If it were to mean a willingness to fund, pubisher or otherwise support titles, while acknowledging that their success will come from completely relinquishing control to those with the original vision, well, that'd be good for 'indie' games now wouldn't it? It would mean 'escape velocity' for indie games, where the metaphor refers to the gravitational pull of the mainstream and the dollars that fund it.

Of course, at some point, those converations within those companies will start to include words like "risk aversion", "focus group", "market trends", etc, and then it'll be hard to stay hands-off, but one can always dream.


Anonymous said...

Anonymous said...


Unknown said...

This would be great news indeed! I'm currently working on a student project (4 man team for 13 months now) with the hopes of making into a big-name Indie contest in march so that it might get the attention of someone who wants to share funding money with us. Good thing there's a student category, because all these professional indie titles are dramatically changing the landscaping (ie. awesome games like braid and schizoid).

Now, being a student project has afforded us quite a lot of liberties in development. We can spend too long refactoring and miss a class milestone at the expense of lower grade. The teachers are less involved with micro-managing the teams and focus more on giving experienced feedback (at least the better ones IMHO). What I've been realizing is that this is a luxury that will probably not stay a reality when I go to do this for real (ie making a business go in debt instead of using my student loans).

What you tagged as the heart of the indie game scene - when passion and vision drive the project and not risk studies or market trends it will more likely succeed - can be found deeply embedded in the environment of student projects. I wanted to let you know to keep an eye on that space because I believe it will help drive in your argument to the companies making important decisions (I'm biased of course)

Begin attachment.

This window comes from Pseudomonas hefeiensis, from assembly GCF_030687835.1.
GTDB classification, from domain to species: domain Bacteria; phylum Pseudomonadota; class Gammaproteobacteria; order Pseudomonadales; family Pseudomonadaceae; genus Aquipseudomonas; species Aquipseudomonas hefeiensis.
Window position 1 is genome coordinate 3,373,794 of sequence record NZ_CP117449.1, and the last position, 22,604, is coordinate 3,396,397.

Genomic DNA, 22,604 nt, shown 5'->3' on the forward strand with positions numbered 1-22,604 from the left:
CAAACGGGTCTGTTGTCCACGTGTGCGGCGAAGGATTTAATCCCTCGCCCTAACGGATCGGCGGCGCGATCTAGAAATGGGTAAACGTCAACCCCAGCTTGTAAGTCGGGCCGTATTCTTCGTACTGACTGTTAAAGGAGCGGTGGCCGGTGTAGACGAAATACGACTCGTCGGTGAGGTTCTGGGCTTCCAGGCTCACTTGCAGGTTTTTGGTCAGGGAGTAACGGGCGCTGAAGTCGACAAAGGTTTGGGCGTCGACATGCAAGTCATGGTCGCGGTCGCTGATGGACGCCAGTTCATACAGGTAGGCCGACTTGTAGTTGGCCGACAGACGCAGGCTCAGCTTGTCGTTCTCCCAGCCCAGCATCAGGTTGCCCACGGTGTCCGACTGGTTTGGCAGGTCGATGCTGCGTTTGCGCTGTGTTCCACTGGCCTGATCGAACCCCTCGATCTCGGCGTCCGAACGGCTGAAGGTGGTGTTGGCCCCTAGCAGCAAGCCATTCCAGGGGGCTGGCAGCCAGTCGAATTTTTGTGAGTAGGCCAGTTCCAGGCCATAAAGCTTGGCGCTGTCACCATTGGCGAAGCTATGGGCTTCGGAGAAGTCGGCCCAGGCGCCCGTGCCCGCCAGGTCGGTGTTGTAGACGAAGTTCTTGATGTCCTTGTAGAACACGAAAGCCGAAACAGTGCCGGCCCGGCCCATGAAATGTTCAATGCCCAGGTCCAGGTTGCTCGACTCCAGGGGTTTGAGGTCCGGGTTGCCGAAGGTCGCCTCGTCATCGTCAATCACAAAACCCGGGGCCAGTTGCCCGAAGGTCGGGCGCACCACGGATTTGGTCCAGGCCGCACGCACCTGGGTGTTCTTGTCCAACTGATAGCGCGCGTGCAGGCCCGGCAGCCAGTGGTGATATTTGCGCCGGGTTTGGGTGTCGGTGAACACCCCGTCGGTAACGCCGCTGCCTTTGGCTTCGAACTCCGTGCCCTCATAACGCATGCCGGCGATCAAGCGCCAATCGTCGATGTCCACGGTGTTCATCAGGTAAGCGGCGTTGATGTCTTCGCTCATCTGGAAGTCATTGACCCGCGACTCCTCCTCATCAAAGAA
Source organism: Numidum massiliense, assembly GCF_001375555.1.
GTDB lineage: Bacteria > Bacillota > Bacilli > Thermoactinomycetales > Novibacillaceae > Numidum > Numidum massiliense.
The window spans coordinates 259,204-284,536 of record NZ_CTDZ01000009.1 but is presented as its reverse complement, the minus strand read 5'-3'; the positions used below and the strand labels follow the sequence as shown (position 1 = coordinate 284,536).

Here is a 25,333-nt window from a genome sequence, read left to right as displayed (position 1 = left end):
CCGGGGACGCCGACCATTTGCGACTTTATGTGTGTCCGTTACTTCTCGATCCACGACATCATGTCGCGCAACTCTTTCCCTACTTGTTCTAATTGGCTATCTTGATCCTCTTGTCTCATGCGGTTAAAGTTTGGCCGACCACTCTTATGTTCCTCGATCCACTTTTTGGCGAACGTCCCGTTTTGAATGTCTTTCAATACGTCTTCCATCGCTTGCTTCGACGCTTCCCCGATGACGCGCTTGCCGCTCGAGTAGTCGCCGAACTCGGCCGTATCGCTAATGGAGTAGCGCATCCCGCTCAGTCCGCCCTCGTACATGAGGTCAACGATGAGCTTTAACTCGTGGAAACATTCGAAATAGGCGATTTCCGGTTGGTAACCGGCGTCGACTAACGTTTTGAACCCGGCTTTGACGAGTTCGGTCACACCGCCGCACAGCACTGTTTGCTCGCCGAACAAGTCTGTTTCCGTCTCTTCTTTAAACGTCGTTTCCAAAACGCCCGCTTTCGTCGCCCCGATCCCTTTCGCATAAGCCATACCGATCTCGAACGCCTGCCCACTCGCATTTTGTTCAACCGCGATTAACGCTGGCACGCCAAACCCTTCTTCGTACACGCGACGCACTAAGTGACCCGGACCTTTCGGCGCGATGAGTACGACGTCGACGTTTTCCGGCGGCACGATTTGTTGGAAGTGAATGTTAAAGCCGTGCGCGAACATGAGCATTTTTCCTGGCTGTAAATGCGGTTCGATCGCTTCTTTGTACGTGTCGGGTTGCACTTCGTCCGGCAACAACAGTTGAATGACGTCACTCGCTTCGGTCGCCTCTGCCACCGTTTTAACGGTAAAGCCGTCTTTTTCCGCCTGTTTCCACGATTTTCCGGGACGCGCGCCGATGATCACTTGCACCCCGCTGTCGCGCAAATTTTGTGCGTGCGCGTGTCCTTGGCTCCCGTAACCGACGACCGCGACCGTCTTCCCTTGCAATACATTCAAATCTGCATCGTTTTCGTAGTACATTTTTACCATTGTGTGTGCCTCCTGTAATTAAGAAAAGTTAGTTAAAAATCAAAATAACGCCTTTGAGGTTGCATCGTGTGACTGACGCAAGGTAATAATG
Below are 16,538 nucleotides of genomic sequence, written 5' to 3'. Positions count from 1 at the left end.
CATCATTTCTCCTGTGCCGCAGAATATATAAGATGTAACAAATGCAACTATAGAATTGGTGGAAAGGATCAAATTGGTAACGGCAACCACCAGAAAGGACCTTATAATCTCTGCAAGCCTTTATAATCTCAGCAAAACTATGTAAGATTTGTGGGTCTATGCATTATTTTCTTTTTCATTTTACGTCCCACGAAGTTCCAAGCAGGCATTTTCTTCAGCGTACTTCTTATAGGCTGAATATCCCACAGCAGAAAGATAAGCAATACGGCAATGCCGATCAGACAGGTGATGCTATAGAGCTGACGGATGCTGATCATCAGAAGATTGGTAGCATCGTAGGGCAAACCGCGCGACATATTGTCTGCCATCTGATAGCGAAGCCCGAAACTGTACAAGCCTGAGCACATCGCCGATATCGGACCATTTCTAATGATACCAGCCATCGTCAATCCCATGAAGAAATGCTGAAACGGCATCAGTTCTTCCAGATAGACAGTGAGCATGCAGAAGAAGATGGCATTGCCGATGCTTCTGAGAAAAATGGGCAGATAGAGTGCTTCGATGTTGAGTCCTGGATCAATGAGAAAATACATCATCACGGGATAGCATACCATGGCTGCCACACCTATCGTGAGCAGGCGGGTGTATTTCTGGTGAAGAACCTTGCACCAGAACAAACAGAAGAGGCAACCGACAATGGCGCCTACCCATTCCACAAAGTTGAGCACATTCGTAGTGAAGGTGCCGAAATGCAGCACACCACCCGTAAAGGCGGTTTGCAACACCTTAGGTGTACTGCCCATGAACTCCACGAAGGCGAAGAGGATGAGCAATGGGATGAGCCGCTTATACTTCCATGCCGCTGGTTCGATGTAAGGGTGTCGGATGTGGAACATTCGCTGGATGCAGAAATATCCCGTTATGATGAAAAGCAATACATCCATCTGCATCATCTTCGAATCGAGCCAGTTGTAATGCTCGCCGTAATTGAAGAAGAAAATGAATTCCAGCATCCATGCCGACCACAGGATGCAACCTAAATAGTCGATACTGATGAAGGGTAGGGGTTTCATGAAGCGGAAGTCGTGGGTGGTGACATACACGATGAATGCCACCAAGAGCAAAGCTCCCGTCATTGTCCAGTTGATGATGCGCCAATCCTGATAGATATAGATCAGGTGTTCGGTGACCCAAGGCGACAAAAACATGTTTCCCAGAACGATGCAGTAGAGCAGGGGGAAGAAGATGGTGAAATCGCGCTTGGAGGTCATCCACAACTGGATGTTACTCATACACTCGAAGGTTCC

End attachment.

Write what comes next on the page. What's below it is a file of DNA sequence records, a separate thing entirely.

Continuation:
I want to learn more about how the developer/publisher relationship works in regards to the various funding options a small independent company has. What you said about publishers having a much better line-of-sight hit the nail on the head.

So my first thoughts are: If I can score a microsoft contract that will fund me with $350k, but only get a 35% royalty plus their testing, localization, etc. fees, it might need to sell almost 200k units to start seeing money come into the company. And then we can't sell the game on any other platform I believe. This doesn't really sound like independence to me.

Second thoughts are: Small Business Loans to fund the development. I'm coming right out of programmer school so with the right friend I could get through the business aspects of it. There are enough options to selling the game on the PC without any enormous hurdles, but how do you bring in a title you've paid for to XBLA or PSN? Where do I look to learn this?

Digital Distribution can be the liberator that brings around the second coming of the garage developer, but not if it's controlled the same way shelf space is at GameStop. Especially if us eager new comers keep walking blindly into it.